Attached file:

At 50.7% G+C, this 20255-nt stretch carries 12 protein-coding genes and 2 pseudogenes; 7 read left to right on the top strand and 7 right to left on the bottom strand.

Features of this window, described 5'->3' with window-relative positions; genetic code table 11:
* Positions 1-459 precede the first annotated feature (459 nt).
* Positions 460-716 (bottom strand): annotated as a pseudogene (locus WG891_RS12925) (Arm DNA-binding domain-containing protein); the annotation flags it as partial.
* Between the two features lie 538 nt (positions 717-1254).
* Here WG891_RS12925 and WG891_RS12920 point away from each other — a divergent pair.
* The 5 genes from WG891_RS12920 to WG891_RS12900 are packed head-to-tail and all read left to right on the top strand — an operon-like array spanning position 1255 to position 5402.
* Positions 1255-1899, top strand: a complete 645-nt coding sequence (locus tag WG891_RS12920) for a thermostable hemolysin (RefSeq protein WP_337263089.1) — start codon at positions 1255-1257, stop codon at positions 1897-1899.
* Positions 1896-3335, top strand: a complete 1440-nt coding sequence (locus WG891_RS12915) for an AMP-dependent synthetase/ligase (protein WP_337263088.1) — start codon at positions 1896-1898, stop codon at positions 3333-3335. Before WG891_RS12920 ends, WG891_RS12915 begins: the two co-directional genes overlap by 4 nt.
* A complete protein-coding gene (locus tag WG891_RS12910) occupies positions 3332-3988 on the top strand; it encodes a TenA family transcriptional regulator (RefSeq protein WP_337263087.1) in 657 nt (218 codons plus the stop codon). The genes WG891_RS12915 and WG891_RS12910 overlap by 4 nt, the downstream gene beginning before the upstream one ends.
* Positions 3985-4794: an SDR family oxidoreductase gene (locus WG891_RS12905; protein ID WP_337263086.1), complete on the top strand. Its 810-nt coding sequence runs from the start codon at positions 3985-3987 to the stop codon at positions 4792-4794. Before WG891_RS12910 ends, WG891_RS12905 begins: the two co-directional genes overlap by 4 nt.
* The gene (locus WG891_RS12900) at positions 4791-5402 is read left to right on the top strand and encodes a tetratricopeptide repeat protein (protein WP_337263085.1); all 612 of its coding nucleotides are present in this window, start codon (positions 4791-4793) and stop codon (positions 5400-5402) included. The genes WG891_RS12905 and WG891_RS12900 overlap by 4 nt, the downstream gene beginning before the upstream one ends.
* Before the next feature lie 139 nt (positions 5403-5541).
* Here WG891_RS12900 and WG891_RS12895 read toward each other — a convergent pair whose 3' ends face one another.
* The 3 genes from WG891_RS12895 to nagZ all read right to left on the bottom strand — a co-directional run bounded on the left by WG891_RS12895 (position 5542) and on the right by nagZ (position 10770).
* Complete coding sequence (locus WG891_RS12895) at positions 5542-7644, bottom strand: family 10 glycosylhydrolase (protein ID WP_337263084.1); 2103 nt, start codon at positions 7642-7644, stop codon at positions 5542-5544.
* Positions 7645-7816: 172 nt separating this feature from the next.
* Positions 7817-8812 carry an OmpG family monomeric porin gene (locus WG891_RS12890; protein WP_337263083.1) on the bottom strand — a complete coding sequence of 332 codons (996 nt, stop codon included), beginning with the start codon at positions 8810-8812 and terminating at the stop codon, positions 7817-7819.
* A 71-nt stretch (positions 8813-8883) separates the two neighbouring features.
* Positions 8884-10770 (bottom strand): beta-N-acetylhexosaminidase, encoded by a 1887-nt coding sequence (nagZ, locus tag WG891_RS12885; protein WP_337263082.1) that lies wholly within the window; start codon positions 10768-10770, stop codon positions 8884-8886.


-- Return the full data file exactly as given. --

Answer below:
At 50.7% G+C, this 20255-nt stretch carries 12 protein-coding genes and 2 pseudogenes; 7 read left to right on the top strand and 7 right to left on the bottom strand.

Features of this window, described 5'->3' with window-relative positions; genetic code table 11:
* Positions 1-459 precede the first annotated feature (459 nt).
* Positions 460-716 (bottom strand): annotated as a pseudogene (locus WG891_RS12925) (Arm DNA-binding domain-containing protein); the annotation flags it as partial.
* Between the two features lie 538 nt (positions 717-1254).
* Here WG891_RS12925 and WG891_RS12920 point away from each other — a divergent pair.
* The 5 genes from WG891_RS12920 to WG891_RS12900 are packed head-to-tail and all read left to right on the top strand — an operon-like array spanning position 1255 to position 5402.
* Positions 1255-1899, top strand: a complete 645-nt coding sequence (locus tag WG891_RS12920) for a thermostable hemolysin (RefSeq protein WP_337263089.1) — start codon at positions 1255-1257, stop codon at positions 1897-1899.
* Positions 1896-3335, top strand: a complete 1440-nt coding sequence (locus WG891_RS12915) for an AMP-dependent synthetase/ligase (protein WP_337263088.1) — start codon at positions 1896-1898, stop codon at positions 3333-3335. Before WG891_RS12920 ends, WG891_RS12915 begins: the two co-directional genes overlap by 4 nt.
* A complete protein-coding gene (locus tag WG891_RS12910) occupies positions 3332-3988 on the top strand; it encodes a TenA family transcriptional regulator (RefSeq protein WP_337263087.1) in 657 nt (218 codons plus the stop codon). The genes WG891_RS12915 and WG891_RS12910 overlap by 4 nt, the downstream gene beginning before the upstream one ends.
* Positions 3985-4794: an SDR family oxidoreductase gene (locus WG891_RS12905; protein ID WP_337263086.1), complete on the top strand. Its 810-nt coding sequence runs from the start codon at positions 3985-3987 to the stop codon at positions 4792-4794. Before WG891_RS12910 ends, WG891_RS12905 begins: the two co-directional genes overlap by 4 nt.
* The gene (locus WG891_RS12900) at positions 4791-5402 is read left to right on the top strand and encodes a tetratricopeptide repeat protein (protein WP_337263085.1); all 612 of its coding nucleotides are present in this window, start codon (positions 4791-4793) and stop codon (positions 5400-5402) included. The genes WG891_RS12905 and WG891_RS12900 overlap by 4 nt, the downstream gene beginning before the upstream one ends.
* Before the next feature lie 139 nt (positions 5403-5541).
* Here WG891_RS12900 and WG891_RS12895 read toward each other — a convergent pair whose 3' ends face one another.
* The 3 genes from WG891_RS12895 to nagZ all read right to left on the bottom strand — a co-directional run bounded on the left by WG891_RS12895 (position 5542) and on the right by nagZ (position 10770).
* Complete coding sequence (locus WG891_RS12895) at positions 5542-7644, bottom strand: family 10 glycosylhydrolase (protein ID WP_337263084.1); 2103 nt, start codon at positions 7642-7644, stop codon at positions 5542-5544.
* Positions 7645-7816: 172 nt separating this feature from the next.
* Positions 7817-8812 carry an OmpG family monomeric porin gene (locus WG891_RS12890; protein WP_337263083.1) on the bottom strand — a complete coding sequence of 332 codons (996 nt, stop codon included), beginning with the start codon at positions 8810-8812 and terminating at the stop codon, positions 7817-7819.
* A 71-nt stretch (positions 8813-8883) separates the two neighbouring features.
* Positions 8884-10770 (bottom strand): beta-N-acetylhexosaminidase, encoded by a 1887-nt coding sequence (nagZ, locus tag WG891_RS12885; protein WP_337263082.1) that lies wholly within the window; start codon positions 10768-10770, stop codon positions 8884-8886.